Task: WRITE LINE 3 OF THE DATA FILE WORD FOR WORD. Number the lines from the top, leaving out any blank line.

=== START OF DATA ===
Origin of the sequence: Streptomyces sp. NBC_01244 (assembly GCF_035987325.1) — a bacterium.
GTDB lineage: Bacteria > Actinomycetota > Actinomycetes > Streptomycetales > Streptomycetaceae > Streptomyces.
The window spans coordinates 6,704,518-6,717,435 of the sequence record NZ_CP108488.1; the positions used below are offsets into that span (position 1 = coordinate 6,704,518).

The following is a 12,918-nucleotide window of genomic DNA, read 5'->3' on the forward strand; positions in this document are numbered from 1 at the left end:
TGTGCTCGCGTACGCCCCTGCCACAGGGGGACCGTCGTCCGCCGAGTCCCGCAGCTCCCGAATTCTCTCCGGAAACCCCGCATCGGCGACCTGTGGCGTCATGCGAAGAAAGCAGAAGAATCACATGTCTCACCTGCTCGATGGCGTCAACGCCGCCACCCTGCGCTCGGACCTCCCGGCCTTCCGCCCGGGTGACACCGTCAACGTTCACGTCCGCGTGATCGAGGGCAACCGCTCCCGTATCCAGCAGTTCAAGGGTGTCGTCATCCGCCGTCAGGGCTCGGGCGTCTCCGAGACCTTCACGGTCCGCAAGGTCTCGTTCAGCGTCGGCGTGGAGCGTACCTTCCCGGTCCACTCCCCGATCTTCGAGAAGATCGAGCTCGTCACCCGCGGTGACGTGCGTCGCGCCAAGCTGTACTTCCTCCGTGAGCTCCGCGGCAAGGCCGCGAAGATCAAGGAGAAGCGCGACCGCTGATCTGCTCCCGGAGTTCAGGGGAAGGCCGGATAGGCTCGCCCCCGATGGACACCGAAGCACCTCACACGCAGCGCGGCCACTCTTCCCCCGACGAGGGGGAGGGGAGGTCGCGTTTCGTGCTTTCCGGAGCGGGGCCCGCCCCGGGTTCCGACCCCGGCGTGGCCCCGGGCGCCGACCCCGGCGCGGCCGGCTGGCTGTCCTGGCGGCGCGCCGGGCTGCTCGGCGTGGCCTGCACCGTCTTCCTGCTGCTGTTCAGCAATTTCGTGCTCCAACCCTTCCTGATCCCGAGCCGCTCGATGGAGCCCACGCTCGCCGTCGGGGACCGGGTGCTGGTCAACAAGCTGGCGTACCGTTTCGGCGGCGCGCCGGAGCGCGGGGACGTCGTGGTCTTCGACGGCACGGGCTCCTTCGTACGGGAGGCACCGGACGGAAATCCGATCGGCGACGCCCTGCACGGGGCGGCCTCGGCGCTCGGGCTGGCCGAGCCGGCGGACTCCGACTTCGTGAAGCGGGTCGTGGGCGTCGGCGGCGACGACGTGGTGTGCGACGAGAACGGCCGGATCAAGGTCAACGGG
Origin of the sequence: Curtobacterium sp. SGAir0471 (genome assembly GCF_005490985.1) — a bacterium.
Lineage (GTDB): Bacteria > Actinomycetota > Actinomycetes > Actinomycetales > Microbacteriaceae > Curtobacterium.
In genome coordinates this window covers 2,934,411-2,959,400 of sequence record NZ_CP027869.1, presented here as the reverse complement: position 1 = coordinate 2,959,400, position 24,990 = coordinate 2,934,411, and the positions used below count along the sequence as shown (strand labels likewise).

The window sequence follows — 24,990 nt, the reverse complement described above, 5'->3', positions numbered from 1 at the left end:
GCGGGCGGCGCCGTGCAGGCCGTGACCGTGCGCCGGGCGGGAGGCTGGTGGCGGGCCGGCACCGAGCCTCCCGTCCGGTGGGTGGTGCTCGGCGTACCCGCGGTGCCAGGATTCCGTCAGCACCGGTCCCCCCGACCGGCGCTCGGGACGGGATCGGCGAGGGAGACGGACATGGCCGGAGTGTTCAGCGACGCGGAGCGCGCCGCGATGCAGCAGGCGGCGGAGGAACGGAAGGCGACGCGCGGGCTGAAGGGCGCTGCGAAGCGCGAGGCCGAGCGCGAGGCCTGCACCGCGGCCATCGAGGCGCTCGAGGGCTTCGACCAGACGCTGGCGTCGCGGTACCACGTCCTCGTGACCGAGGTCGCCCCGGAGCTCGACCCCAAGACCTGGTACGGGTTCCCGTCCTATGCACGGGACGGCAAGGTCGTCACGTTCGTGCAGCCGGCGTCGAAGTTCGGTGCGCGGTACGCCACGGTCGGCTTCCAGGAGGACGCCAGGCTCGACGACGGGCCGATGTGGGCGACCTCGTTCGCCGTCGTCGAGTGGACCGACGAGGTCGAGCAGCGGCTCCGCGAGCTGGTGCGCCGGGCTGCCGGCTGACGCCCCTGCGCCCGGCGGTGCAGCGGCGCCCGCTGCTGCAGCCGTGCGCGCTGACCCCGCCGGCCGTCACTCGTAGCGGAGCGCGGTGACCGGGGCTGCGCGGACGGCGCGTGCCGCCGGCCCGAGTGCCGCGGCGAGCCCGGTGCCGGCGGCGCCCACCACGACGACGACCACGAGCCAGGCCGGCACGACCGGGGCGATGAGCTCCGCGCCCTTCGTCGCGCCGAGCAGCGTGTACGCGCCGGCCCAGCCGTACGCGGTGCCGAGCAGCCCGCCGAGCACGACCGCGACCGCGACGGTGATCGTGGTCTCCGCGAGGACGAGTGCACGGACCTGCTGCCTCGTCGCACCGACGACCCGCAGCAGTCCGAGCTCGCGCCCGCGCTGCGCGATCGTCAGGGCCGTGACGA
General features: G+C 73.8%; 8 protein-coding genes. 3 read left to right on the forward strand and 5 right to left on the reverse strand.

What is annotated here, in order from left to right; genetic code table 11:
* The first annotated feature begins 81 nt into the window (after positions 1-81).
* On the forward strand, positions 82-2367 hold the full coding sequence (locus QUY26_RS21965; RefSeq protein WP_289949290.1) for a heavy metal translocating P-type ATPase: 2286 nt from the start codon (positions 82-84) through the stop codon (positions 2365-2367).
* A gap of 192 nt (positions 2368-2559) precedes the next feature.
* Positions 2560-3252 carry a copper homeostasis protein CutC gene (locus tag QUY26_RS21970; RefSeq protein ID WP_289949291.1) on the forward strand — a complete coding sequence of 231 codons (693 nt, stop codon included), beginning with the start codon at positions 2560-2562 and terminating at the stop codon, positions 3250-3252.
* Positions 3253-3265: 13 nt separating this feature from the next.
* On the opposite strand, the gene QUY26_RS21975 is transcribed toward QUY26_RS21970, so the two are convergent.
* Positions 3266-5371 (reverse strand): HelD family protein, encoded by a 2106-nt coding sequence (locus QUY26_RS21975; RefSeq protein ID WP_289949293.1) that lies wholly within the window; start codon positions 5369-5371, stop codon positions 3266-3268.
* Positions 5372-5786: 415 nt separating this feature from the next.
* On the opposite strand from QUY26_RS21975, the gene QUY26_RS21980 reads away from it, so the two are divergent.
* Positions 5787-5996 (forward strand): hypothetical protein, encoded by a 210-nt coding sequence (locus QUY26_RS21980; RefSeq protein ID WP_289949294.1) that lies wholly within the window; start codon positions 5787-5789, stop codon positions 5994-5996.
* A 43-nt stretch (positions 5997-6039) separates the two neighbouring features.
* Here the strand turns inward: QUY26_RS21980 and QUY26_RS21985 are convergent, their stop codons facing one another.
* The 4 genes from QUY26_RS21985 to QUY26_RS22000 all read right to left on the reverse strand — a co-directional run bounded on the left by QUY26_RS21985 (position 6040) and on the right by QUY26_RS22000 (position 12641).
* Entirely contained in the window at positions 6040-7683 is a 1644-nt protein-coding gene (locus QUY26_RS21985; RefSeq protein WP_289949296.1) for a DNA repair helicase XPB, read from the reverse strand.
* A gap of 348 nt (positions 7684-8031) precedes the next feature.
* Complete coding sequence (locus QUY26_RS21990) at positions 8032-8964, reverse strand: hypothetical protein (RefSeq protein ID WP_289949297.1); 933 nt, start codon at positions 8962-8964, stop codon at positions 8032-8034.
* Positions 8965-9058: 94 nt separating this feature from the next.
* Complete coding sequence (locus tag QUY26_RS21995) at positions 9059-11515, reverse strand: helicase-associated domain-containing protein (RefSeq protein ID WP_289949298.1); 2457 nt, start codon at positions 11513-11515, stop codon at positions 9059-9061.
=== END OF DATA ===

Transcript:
The window spans coordinates 6,704,518-6,717,435 of the sequence record NZ_CP108488.1; the positions used below are offsets into that span (position 1 = coordinate 6,704,518).